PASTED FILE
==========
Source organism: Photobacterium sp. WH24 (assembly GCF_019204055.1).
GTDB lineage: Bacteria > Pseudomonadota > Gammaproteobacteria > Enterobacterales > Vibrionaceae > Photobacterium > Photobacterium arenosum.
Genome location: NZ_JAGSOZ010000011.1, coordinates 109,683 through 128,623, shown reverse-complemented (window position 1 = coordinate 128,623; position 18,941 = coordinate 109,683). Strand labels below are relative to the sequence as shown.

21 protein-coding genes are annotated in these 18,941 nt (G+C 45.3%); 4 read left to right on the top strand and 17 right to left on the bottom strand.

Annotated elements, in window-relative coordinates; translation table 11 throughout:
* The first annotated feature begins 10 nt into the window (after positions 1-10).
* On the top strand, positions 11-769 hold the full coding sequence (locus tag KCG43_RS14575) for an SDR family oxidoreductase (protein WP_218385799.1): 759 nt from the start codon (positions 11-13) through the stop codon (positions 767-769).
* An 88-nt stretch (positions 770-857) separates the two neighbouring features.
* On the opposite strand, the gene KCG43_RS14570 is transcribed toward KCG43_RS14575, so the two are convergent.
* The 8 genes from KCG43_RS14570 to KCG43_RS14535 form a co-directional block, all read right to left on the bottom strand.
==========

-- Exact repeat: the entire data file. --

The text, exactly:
Source organism: Photobacterium sp. WH24 (assembly GCF_019204055.1).
GTDB lineage: Bacteria > Pseudomonadota > Gammaproteobacteria > Enterobacterales > Vibrionaceae > Photobacterium > Photobacterium arenosum.
Genome location: NZ_JAGSOZ010000011.1, coordinates 109,683 through 128,623, shown reverse-complemented (window position 1 = coordinate 128,623; position 18,941 = coordinate 109,683). Strand labels below are relative to the sequence as shown.

21 protein-coding genes are annotated in these 18,941 nt (G+C 45.3%); 4 read left to right on the top strand and 17 right to left on the bottom strand.

Annotated elements, in window-relative coordinates; translation table 11 throughout:
* The first annotated feature begins 10 nt into the window (after positions 1-10).
* On the top strand, positions 11-769 hold the full coding sequence (locus tag KCG43_RS14575) for an SDR family oxidoreductase (protein WP_218385799.1): 759 nt from the start codon (positions 11-13) through the stop codon (positions 767-769).
* An 88-nt stretch (positions 770-857) separates the two neighbouring features.
* On the opposite strand, the gene KCG43_RS14570 is transcribed toward KCG43_RS14575, so the two are convergent.
* The 8 genes from KCG43_RS14570 to KCG43_RS14535 form a co-directional block, all read right to left on the bottom strand.